The Science and Technology Committee brings renewed attention to the integrity of UK research

We have been eagerly awaiting the Science and Technology Committee’s report on research integrity since it began its inquiry in January 2017 (and following a break in proceedings and a reshuffling of the committee due to the general election). The report, published today, represents a further milestone in the debate about the state of the UK academic research sector.

No one could dispute the importance of UK research – to our progress as an innovative and prosperous nation, and to underpinning the decisions we make in all areas of society. Any threat to the health of our research community is deeply worrying. Suspicions that something had gone awry in recent years led the Nuffield Council on Bioethics to initiate a project on the culture of research and its effect on researchers in 2014.  Ottoline Leyser, who led our work, conveyed our findings to the Science and Technology Committee, as did a number of the other organisations that submitted evidence. Through extensive engagement with researchers, we found that high levels of competition and perceptions about how researchers are assessed for jobs and funding could be contributing to a loss of creativity, less collaboration, and poor research practices (intentional or otherwise).

The Committee’s report focusses largely on the latter of these symptoms. The report helpfully considers the extent of research misconduct, questionable research practices and research errors, and it suggests how such activities might be better monitored and policed in future. Recommendations include improving compliance with the Research Integrity Concordat, implementing national standards for research integrity training in universities, and establishing an independent committee to oversee investigations of misconduct by universities. It also encourages more universities to support the UK Research Integrity Office – a small but effective body that provides independent advice to the research sector. These are sensible suggestions.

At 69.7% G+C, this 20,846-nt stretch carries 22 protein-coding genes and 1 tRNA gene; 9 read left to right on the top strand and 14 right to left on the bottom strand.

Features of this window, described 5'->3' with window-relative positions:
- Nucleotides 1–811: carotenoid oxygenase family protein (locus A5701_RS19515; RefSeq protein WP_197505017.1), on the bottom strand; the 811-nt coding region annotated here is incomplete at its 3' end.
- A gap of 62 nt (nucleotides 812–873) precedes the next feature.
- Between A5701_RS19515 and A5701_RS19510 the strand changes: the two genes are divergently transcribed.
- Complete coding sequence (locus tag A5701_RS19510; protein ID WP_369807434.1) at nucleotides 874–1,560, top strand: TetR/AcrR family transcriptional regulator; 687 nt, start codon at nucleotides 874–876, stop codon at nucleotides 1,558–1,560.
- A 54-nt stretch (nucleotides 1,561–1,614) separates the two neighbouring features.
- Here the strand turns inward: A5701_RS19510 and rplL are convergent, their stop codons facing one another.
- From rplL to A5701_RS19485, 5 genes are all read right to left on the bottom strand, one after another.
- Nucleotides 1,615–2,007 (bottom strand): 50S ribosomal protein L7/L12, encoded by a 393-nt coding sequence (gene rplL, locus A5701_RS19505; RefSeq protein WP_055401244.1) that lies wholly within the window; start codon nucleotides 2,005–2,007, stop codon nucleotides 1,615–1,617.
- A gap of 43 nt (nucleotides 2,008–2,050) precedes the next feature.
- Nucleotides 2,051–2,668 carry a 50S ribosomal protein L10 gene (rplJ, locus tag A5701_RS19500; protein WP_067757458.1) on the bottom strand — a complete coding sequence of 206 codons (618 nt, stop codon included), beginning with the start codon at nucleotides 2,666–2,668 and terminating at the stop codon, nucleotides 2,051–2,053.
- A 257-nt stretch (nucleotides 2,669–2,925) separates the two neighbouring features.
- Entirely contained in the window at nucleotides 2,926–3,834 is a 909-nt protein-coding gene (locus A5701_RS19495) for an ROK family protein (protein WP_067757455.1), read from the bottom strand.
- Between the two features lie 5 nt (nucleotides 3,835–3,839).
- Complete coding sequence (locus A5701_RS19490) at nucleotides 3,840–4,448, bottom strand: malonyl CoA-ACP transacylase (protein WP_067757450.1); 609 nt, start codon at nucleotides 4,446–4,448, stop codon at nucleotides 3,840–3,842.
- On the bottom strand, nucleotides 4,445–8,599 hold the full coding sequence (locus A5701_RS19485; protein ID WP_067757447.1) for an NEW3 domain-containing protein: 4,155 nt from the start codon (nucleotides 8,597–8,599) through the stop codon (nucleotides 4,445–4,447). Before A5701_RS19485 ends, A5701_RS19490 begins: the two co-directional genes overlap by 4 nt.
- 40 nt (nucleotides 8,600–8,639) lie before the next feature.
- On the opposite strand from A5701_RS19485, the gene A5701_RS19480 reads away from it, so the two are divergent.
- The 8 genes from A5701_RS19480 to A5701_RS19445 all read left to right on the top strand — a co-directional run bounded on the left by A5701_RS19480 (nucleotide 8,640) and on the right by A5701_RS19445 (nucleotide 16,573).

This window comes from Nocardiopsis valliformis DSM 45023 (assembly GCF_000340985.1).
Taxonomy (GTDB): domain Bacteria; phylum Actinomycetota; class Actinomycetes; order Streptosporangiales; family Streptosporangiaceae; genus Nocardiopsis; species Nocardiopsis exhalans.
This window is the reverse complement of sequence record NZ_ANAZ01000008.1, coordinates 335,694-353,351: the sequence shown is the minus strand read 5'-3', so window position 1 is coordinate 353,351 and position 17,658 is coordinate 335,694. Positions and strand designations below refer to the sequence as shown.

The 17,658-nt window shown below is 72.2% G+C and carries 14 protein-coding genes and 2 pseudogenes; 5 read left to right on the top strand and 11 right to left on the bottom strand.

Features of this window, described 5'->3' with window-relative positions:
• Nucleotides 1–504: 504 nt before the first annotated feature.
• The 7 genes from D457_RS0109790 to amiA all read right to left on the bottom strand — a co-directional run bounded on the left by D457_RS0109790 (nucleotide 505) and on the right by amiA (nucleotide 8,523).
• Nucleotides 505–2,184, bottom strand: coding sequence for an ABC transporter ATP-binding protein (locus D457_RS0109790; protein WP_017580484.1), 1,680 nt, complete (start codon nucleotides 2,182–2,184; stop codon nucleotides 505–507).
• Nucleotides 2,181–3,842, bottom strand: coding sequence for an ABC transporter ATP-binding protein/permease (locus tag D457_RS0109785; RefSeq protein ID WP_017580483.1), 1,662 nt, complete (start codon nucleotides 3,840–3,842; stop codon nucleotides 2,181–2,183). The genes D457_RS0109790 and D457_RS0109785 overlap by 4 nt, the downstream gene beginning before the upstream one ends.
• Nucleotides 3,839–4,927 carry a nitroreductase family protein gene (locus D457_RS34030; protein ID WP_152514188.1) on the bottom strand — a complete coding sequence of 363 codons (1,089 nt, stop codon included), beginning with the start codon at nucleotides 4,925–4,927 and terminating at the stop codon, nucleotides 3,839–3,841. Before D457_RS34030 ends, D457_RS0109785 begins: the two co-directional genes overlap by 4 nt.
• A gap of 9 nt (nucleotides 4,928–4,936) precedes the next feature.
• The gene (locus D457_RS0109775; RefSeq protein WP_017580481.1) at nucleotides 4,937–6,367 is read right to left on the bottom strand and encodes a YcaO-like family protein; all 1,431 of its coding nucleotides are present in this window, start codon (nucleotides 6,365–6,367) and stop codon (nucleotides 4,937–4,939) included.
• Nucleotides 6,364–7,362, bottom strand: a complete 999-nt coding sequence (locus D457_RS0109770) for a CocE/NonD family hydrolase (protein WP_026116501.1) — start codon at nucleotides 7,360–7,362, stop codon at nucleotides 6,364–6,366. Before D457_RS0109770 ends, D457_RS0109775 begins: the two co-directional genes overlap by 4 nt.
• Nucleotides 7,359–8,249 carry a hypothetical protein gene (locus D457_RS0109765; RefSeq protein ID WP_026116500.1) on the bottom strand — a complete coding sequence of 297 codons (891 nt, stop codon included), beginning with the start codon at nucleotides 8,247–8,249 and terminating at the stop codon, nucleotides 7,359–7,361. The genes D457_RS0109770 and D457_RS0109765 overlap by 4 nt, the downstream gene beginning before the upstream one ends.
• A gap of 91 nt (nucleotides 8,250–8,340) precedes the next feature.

However, it will come as no surprise that I think one section of the report really hits the button. In ‘Creating a suitable research culture’ (in Chapter 4), the Committee reflects on how the wider culture of research could be changed to better support research integrity.

First, it is notable that comments from witnesses in this section suggest that the concept of research integrity can be interpreted more broadly than that adopted by the Science and Technology Committee. Marcus Munafo talks about the ‘wider scientific endeavour’ and the Director of the MRC Laboratory of Molecular Biology discusses how his colleagues are rewarded based on the quality of their collective, long-term research output. In a foreword to our report on research culture, the leaders of five scientific professional bodies discuss the importance of supporting and encouraging science that is ‘high quality, ethical and valuable’. We go on to describe high quality research as that which embraces collaboration, multidisciplinarity, openness and creativity. This seems to be a more holistic idea of research integrity, as opposed to whether or not researchers are making up or burying results.

Second, the emphasis in this section of the Committee’s report is on the root causes of the perceived threat to UK research. It discusses the hostile, hyper-competitive environment of academic research, which can drive good researchers away, and the perverse incentives for ‘showy research’ created by our funding and publishing systems. The Committee welcomes a new emphasis on research integrity in the environment section of next Research Assessment Exercise, and it calls for research on the effects of incentives on researcher behaviour – something that we would very much welcome. Some work has already been carried out in this area, including HEFCE-commissioned work on the role of metrics in research assessment (The Metric Tide).